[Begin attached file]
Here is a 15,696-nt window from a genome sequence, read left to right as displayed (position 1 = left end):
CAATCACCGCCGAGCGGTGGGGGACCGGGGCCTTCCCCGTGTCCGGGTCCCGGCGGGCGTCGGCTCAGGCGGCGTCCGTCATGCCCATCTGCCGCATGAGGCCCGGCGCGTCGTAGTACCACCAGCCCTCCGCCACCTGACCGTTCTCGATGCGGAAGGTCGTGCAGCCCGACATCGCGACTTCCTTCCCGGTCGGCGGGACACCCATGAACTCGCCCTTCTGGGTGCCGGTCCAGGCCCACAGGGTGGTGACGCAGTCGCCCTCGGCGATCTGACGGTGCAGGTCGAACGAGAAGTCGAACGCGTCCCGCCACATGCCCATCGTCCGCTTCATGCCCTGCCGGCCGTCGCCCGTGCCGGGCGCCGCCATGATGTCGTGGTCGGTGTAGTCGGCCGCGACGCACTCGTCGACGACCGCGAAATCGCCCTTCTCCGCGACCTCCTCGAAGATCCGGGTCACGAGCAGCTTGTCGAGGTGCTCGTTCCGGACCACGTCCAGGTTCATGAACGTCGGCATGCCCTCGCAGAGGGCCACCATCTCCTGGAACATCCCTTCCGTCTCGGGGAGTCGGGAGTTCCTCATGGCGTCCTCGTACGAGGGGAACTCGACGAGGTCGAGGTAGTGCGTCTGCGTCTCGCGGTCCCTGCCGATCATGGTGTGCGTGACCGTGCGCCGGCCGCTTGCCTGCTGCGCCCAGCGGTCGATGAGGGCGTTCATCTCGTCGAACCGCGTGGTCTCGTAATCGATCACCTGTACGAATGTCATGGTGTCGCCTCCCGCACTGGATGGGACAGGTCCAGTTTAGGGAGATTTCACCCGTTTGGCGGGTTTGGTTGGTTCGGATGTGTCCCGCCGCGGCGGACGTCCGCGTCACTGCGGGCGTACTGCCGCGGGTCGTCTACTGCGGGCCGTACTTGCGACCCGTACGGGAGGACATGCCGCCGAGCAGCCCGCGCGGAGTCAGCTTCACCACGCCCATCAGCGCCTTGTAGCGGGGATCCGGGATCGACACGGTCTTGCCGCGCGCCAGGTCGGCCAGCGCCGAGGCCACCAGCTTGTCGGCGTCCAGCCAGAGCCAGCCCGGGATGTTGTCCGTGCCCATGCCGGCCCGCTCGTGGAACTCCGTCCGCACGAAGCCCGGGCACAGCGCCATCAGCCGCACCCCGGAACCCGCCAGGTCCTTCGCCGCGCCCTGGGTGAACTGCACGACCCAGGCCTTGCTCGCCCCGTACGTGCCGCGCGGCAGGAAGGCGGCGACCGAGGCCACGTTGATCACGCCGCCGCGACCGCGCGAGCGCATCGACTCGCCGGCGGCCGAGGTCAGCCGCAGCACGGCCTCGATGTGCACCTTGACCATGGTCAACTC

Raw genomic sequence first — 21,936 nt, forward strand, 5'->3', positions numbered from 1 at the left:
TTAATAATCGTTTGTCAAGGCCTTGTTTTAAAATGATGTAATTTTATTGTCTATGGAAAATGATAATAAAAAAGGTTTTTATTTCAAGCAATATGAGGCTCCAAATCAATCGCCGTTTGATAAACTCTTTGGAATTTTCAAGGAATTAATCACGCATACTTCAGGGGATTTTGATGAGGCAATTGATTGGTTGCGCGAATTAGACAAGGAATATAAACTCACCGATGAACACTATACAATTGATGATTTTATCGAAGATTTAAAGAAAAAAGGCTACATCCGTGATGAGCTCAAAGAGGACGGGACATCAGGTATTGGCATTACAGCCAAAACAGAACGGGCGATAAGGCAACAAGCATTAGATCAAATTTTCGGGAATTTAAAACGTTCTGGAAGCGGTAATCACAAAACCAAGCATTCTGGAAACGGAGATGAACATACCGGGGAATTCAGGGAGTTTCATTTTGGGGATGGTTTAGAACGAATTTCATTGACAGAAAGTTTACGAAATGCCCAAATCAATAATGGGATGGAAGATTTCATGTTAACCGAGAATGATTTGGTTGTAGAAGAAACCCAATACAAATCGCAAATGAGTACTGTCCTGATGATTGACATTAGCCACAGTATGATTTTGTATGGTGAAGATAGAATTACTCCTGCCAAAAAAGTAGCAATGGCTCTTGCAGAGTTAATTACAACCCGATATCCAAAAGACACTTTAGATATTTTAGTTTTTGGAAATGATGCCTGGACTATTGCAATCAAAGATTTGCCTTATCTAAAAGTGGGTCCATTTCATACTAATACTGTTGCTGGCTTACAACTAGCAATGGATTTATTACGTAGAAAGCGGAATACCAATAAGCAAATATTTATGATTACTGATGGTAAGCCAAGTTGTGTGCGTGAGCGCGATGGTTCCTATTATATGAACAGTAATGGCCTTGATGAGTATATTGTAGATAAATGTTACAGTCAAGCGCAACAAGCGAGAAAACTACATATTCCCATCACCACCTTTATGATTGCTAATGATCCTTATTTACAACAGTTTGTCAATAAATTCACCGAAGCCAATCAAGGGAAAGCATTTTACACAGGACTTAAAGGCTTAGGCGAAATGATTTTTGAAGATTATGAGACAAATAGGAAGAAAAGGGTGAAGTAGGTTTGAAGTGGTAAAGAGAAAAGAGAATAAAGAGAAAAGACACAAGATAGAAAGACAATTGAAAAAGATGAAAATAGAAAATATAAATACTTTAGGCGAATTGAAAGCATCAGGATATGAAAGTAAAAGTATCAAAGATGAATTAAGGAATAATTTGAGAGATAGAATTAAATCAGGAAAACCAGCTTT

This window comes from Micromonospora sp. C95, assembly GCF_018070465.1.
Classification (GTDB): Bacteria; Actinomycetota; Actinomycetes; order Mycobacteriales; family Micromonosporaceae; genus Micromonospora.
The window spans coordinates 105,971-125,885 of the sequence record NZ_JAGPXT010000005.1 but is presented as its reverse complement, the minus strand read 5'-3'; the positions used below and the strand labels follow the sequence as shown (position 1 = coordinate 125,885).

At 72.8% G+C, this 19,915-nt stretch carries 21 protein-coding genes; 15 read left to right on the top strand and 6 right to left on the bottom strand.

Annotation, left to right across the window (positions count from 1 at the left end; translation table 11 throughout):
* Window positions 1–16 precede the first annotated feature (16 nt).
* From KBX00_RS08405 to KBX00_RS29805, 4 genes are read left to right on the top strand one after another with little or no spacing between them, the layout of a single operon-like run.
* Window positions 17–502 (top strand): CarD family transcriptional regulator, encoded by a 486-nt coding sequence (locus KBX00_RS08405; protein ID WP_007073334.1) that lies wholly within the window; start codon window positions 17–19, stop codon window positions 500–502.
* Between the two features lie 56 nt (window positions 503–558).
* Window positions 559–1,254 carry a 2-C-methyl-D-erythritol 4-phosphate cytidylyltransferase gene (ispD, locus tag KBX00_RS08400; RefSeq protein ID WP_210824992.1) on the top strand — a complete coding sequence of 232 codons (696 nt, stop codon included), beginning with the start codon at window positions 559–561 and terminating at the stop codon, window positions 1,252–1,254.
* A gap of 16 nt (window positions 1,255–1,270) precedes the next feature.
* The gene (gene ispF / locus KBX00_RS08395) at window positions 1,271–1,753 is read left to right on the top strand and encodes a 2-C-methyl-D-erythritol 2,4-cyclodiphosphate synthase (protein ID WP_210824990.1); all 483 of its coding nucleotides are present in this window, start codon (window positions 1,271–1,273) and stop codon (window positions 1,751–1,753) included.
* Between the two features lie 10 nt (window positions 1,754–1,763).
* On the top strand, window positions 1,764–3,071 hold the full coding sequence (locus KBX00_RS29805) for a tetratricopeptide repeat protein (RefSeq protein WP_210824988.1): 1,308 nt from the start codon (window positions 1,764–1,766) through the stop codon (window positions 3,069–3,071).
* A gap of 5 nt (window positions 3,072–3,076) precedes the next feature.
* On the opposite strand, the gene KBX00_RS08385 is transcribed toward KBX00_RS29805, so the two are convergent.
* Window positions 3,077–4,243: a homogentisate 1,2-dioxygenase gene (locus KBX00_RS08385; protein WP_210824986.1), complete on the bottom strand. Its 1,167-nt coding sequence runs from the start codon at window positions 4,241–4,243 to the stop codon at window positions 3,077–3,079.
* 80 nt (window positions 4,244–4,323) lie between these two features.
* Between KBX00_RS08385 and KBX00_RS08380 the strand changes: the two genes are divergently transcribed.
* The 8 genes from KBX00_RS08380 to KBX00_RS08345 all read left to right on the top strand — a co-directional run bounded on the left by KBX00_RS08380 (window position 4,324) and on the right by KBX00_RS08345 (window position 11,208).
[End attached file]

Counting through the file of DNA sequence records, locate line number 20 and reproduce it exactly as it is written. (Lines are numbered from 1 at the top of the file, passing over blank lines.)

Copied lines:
* On the opposite strand, the gene KBX00_RS08385 is transcribed toward KBX00_RS29805, so the two are convergent.